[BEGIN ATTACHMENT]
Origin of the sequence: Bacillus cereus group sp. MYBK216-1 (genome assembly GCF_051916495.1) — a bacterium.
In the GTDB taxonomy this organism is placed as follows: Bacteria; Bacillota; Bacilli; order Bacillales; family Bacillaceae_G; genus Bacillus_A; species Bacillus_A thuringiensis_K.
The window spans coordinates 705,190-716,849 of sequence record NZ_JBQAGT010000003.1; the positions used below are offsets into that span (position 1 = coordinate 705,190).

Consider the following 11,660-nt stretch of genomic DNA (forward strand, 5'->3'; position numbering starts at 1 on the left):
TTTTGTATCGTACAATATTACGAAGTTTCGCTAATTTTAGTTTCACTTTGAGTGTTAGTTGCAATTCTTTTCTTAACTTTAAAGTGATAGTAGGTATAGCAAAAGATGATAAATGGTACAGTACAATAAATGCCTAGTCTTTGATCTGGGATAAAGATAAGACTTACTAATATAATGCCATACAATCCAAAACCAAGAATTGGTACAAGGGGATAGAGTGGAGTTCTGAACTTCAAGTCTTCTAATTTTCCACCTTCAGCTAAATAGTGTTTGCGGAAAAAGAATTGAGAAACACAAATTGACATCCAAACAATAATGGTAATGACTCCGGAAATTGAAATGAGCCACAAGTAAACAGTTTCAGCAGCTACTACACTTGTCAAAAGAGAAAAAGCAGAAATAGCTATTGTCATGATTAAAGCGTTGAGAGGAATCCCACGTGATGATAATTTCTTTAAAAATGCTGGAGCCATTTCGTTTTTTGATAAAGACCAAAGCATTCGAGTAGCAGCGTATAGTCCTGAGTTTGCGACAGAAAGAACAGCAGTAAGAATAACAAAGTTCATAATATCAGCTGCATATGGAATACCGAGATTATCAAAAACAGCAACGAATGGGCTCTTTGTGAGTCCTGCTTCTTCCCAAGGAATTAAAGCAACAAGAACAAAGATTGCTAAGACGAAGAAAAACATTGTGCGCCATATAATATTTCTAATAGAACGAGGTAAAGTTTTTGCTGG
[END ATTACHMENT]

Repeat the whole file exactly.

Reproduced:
Origin of the sequence: Bacillus cereus group sp. MYBK216-1 (genome assembly GCF_051916495.1) — a bacterium.
In the GTDB taxonomy this organism is placed as follows: Bacteria; Bacillota; Bacilli; order Bacillales; family Bacillaceae_G; genus Bacillus_A; species Bacillus_A thuringiensis_K.
The window spans coordinates 705,190-716,849 of sequence record NZ_JBQAGT010000003.1; the positions used below are offsets into that span (position 1 = coordinate 705,190).

Consider the following 11,660-nt stretch of genomic DNA (forward strand, 5'->3'; position numbering starts at 1 on the left):
TTTTGTATCGTACAATATTACGAAGTTTCGCTAATTTTAGTTTCACTTTGAGTGTTAGTTGCAATTCTTTTCTTAACTTTAAAGTGATAGTAGGTATAGCAAAAGATGATAAATGGTACAGTACAATAAATGCCTAGTCTTTGATCTGGGATAAAGATAAGACTTACTAATATAATGCCATACAATCCAAAACCAAGAATTGGTACAAGGGGATAGAGTGGAGTTCTGAACTTCAAGTCTTCTAATTTTCCACCTTCAGCTAAATAGTGTTTGCGGAAAAAGAATTGAGAAACACAAATTGACATCCAAACAATAATGGTAATGACTCCGGAAATTGAAATGAGCCACAAGTAAACAGTTTCAGCAGCTACTACACTTGTCAAAAGAGAAAAAGCAGAAATAGCTATTGTCATGATTAAAGCGTTGAGAGGAATCCCACGTGATGATAATTTCTTTAAAAATGCTGGAGCCATTTCGTTTTTTGATAAAGACCAAAGCATTCGAGTAGCAGCGTATAGTCCTGAGTTTGCGACAGAAAGAACAGCAGTAAGAATAACAAAGTTCATAATATCAGCTGCATATGGAATACCGAGATTATCAAAAACAGCAACGAATGGGCTCTTTGTGAGTCCTGCTTCTTCCCAAGGAATTAAAGCAACAAGAACAAAGATTGCTAAGACGAAGAAAAACATTGTGCGCCATATAATATTTCTAATAGAACGAGGTAAAGTTTTTGCTGG